Treatment of terminal restlessness: a review of the evidence

J Pain Palliat Care Pharmacother. 2004;18(1):5-30.


Terminal restlessness is an important issue in the management of symptoms at the end of life with between 25% and 88% of dying patients exhibiting this condition. (1-5) The purpose of this review was to examine the empiric evidence about the pharmacological treatment for terminal restlessness. All available literature, in all languages, from 1966-2002 including randomized trials, concurrent observations, retrospective chart reviews, single case studies, clinical practice guidelines, expert consensus, single expert opinion articles, and editorials were reviewed as "best available evidence." Of the 72 articles reviewed, 14 met the criteria and were chosen for analysis. Despite the majority of authors recommending neuroleptic medications as a first or second line pharmacological treatment of restlessness, a number of studies demonstrated the effectiveness of other medications such as benzodiazepines (notably midazolam and lorazepam), or phenothiazines, either alone or in combinations. There is insufficient evidence to suggest that a single medication or class of medications is appropriate for terminal restlessness. There is a clear need for additional trials of neuroleptics, benzodiazepines, barbiturates, and combination protocols to determine which protocols are the most effective and have the least side effects.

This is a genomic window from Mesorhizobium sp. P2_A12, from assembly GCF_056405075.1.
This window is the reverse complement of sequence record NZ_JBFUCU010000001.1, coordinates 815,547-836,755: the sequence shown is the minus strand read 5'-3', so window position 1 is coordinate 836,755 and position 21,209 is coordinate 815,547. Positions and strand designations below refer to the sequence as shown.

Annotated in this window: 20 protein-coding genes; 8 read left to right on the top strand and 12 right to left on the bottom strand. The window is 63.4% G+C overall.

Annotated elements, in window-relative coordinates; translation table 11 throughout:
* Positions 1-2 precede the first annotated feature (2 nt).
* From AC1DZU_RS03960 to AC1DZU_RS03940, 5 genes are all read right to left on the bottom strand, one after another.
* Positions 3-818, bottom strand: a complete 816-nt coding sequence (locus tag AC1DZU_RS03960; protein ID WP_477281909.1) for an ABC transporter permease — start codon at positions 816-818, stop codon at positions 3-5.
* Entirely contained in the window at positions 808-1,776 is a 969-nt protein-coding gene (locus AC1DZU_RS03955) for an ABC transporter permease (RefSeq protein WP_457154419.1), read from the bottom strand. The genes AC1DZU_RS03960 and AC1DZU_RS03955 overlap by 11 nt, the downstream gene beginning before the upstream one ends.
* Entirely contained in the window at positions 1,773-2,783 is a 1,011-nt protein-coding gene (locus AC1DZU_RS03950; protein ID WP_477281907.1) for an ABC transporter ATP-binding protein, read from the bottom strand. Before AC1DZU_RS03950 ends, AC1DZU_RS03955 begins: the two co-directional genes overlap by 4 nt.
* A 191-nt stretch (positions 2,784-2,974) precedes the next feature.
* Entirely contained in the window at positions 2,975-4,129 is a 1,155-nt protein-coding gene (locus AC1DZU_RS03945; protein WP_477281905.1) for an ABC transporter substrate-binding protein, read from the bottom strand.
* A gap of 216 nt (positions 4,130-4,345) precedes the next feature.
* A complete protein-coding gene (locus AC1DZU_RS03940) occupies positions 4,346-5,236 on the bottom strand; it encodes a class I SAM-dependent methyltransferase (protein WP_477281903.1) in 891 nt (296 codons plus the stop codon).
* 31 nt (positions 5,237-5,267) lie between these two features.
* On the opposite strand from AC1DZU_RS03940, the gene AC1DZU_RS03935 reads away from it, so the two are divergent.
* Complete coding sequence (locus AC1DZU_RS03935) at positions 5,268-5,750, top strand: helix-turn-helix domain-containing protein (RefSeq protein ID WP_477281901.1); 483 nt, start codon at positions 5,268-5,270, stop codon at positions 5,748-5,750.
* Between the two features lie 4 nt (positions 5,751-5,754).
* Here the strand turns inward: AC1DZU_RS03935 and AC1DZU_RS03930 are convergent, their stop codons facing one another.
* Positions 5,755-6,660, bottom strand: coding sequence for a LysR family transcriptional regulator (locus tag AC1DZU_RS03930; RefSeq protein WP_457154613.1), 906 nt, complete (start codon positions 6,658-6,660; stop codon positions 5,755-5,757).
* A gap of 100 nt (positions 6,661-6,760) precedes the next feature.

Publication types

  • Research Support, U.S. Gov't, P.H.S.
  • Review

MeSH terms

  • Antipsychotic Agents / therapeutic use*
  • Barbiturates / therapeutic use
  • Benzodiazepines / therapeutic use
  • Delirium / drug therapy
  • Evidence-Based Medicine
  • Humans
  • Palliative Care / standards
  • Psychomotor Agitation / drug therapy*
  • Terminal Care / standards*
  • Terminally Ill / psychology*


  • Antipsychotic Agents
  • Barbiturates
  • Benzodiazepines